The CPS-Based Simulation of Indoor Thermal Comfort Control with Energy Saving

The CPS-Based Simulation of Indoor Thermal Comfort Control with Energy Saving

Jinlong Wang (Center for Intelligent and Networked System, Department of Automation and TNList, Tsinghua University, Beijing, China), Qianchuan Zhao (Center for Intelligent and Networked System, Department of Automation and TNList, Tsinghua University, Beijing, China) and Yin Zhao (Center for Intelligent and Networked System, Department of Automation and TNList, Tsinghua University, Beijing, China)
DOI: 10.4018/ijitn.2015010103
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Abstract

Thanks to the advances of computer science, communication technology and control technology, more and more complicated cyber-physical systems (CPSs) are created to provide services in the field of smart building, traffic transportation, industry automation et al. Modeling and simulation has become an import part of the design, test and validation processes for such complicated systems. In this paper, the authors propose a CPS-based simulation method for the indoor thermal comfort control problem. Their method is based on multi-agent technology. Different human models are analyzed based on comfort and energy cost to show the effectiveness of simulation and potential of energy saving.
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Introduction

Since the concept of cyber-physical system (CPS) was first proposed by U.S. National Committee in 2006, more and more CPSs are created and provide services for human beings in many important domains, such as smart building, traffic transportation, industry automation and remote patient care. However, due to the characteristics of distribution, heterogeneity and autonomy of CPS, the simulation and modeling for complex CPS are still challenging and significant work, especially in the domain of indoor comfort control.

CPS is defined as a controllable, credible and scalable network physical device system deeply integrated with the ability of computation, communication and control on the basis of environmental perception. A typical CPS is the integrations of both physical and cyber components. The physical components usually consist of sensors, controllers, actuators, controlled objects and so on, and the cyber components usually consist of computers, networks. The physical world follows dynamic ruled by the physics laws, while the cyber part computes, communicates and control the physical processes with feedback loops. Physical processes affect computations and vice versa.

There are mainly two differences between CPSs and traditional systems. One is the human’s role in the system. In CPS, human is not only the designer, supervisor and user of the system as in tradition, but also one part of the control loop. For example, Functional locked-in individuals with cognitive capability are able to control the robotic wheelchairs by playing the role of watching or speaking sensors in human-in-the-loop cyber-physical system (HilCPS) (Gunar et al., 2012; Zeiler et al, 2011). The other difference is the autonomy in CPS. The CPS senses the environment, gathers and transfers the data, computes and controls autonomously. The data gathered from external environment which include human, room and other devices is transferred to computing unit and processed into the information to control the system. By real-time computing, communication, and control, CPS fulfills effective operation between the information world and the physical world. In this way, the networked systems, such as industrial control system, wireless sensor network system (WSN) and embedded system, all belong to the research domain of CPS (Derler et al., 2012). The structure of CPS is shown in Figure 1.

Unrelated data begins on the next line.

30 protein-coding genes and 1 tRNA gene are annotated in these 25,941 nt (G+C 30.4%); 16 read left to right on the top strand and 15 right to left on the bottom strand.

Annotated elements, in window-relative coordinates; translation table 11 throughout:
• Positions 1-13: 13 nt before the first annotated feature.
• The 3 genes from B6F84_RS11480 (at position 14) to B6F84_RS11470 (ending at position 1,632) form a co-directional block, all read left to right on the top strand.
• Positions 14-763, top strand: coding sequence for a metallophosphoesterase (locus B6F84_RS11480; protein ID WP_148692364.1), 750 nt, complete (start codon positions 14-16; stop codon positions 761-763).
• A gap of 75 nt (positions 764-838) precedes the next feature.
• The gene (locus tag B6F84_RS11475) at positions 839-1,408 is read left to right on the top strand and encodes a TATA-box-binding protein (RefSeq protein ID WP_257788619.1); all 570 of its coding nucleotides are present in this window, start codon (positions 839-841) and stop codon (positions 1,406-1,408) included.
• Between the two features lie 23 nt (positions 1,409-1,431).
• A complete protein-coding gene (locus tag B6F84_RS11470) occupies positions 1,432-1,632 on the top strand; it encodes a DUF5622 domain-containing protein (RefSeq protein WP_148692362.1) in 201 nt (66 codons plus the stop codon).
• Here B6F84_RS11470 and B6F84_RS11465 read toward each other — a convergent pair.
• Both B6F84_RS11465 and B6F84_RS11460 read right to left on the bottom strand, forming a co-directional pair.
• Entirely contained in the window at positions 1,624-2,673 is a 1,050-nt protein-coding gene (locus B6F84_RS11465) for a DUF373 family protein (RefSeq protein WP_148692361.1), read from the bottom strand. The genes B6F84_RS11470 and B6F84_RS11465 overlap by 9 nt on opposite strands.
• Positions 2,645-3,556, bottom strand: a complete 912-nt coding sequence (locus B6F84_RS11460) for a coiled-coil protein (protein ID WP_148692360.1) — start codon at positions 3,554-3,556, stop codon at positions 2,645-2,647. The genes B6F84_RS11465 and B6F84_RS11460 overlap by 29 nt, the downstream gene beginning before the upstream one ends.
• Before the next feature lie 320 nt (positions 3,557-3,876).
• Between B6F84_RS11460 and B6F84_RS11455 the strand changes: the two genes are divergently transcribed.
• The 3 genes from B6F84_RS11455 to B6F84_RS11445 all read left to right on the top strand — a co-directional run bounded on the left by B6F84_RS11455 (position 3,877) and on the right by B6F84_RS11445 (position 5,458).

With the development of computer science, communication technology and control technology, the applications of CPSs are getting widely in practice. Smart grid becomes more intelligent, efficient and robust (Li et al., 2014). Patients get timely treatment due to real-time monitoring of CPS (He et al., 2012). Humans will live and work in smart buildings with comfort and less energy cost (Cheng et al., 2013).

Figure 1.

The structure of CPS

For a newly built complex system, especially for a CPS, the simulation and modeling are significant and necessary to reduce the development effort and cost. Developers can estimate the behavior of the target system in the simulation system without building the whole actual target hardware. As systems are becoming more and more complex, the importance of simulation and modeling grows bigger and bigger. However, due to the characteristics of uncertain interactions, heterogeneity, real-time communication and distribution in CPS, it’s more complicated to simulate the CPS compared to traditional computing system. To simulate the CPS precisely, the following challenges and difficulties should be considered (Kang et al., 2012; Wan et al., 2010):

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